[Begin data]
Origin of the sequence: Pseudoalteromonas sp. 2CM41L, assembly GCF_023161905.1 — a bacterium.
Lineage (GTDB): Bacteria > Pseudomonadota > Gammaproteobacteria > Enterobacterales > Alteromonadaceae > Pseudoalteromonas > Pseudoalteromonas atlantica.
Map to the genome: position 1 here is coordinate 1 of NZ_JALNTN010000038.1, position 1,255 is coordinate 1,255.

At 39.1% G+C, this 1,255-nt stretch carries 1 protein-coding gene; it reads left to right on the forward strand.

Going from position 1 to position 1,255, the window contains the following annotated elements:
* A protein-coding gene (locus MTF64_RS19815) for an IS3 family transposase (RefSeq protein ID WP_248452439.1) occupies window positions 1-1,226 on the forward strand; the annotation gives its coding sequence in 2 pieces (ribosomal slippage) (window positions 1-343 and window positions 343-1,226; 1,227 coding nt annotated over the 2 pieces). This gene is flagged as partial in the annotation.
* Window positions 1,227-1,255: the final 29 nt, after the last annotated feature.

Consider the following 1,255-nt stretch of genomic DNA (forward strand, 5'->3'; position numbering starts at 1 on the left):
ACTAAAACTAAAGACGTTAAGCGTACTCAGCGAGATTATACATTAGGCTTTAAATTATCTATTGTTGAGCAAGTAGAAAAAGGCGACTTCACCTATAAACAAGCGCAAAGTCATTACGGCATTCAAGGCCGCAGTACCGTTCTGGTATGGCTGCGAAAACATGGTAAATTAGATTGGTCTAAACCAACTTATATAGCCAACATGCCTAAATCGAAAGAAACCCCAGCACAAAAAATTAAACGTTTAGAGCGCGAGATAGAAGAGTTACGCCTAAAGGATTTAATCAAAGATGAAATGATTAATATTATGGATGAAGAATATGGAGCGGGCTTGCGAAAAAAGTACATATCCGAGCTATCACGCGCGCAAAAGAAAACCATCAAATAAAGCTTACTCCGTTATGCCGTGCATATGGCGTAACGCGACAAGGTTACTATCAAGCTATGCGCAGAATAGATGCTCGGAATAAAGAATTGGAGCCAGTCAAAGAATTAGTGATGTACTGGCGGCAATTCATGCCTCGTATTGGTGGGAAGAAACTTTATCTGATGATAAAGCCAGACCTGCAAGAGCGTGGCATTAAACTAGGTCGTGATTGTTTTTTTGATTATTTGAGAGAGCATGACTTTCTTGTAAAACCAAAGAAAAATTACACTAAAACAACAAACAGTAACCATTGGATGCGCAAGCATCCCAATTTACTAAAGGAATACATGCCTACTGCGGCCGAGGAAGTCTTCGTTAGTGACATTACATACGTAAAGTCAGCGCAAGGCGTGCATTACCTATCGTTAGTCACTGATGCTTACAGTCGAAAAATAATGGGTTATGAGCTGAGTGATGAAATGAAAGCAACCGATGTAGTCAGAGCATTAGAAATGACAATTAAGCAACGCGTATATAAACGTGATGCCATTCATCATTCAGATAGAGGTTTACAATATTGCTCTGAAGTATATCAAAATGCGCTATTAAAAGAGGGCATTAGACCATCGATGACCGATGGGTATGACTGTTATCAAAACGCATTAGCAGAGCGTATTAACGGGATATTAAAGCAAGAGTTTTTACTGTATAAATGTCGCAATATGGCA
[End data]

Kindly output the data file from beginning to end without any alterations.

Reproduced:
Origin of the sequence: Pseudoalteromonas sp. 2CM41L, assembly GCF_023161905.1 — a bacterium.
Lineage (GTDB): Bacteria > Pseudomonadota > Gammaproteobacteria > Enterobacterales > Alteromonadaceae > Pseudoalteromonas > Pseudoalteromonas atlantica.
Map to the genome: position 1 here is coordinate 1 of NZ_JALNTN010000038.1, position 1,255 is coordinate 1,255.

At 39.1% G+C, this 1,255-nt stretch carries 1 protein-coding gene; it reads left to right on the forward strand.

Going from position 1 to position 1,255, the window contains the following annotated elements:
* A protein-coding gene (locus MTF64_RS19815) for an IS3 family transposase (RefSeq protein ID WP_248452439.1) occupies window positions 1-1,226 on the forward strand; the annotation gives its coding sequence in 2 pieces (ribosomal slippage) (window positions 1-343 and window positions 343-1,226; 1,227 coding nt annotated over the 2 pieces). This gene is flagged as partial in the annotation.
* Window positions 1,227-1,255: the final 29 nt, after the last annotated feature.

Consider the following 1,255-nt stretch of genomic DNA (forward strand, 5'->3'; position numbering starts at 1 on the left):
ACTAAAACTAAAGACGTTAAGCGTACTCAGCGAGATTATACATTAGGCTTTAAATTATCTATTGTTGAGCAAGTAGAAAAAGGCGACTTCACCTATAAACAAGCGCAAAGTCATTACGGCATTCAAGGCCGCAGTACCGTTCTGGTATGGCTGCGAAAACATGGTAAATTAGATTGGTCTAAACCAACTTATATAGCCAACATGCCTAAATCGAAAGAAACCCCAGCACAAAAAATTAAACGTTTAGAGCGCGAGATAGAAGAGTTACGCCTAAAGGATTTAATCAAAGATGAAATGATTAATATTATGGATGAAGAATATGGAGCGGGCTTGCGAAAAAAGTACATATCCGAGCTATCACGCGCGCAAAAGAAAACCATCAAATAAAGCTTACTCCGTTATGCCGTGCATATGGCGTAACGCGACAAGGTTACTATCAAGCTATGCGCAGAATAGATGCTCGGAATAAAGAATTGGAGCCAGTCAAAGAATTAGTGATGTACTGGCGGCAATTCATGCCTCGTATTGGTGGGAAGAAACTTTATCTGATGATAAAGCCAGACCTGCAAGAGCGTGGCATTAAACTAGGTCGTGATTGTTTTTTTGATTATTTGAGAGAGCATGACTTTCTTGTAAAACCAAAGAAAAATTACACTAAAACAACAAACAGTAACCATTGGATGCGCAAGCATCCCAATTTACTAAAGGAATACATGCCTACTGCGGCCGAGGAAGTCTTCGTTAGTGACATTACATACGTAAAGTCAGCGCAAGGCGTGCATTACCTATCGTTAGTCACTGATGCTTACAGTCGAAAAATAATGGGTTATGAGCTGAGTGATGAAATGAAAGCAACCGATGTAGTCAGAGCATTAGAAATGACAATTAAGCAACGCGTATATAAACGTGATGCCATTCATCATTCAGATAGAGGTTTACAATATTGCTCTGAAGTATATCAAAATGCGCTATTAAAAGAGGGCATTAGACCATCGATGACCGATGGGTATGACTGTTATCAAAACGCATTAGCAGAGCGTATTAACGGGATATTAAAGCAAGAGTTTTTACTGTATAAATGTCGCAATATGGCA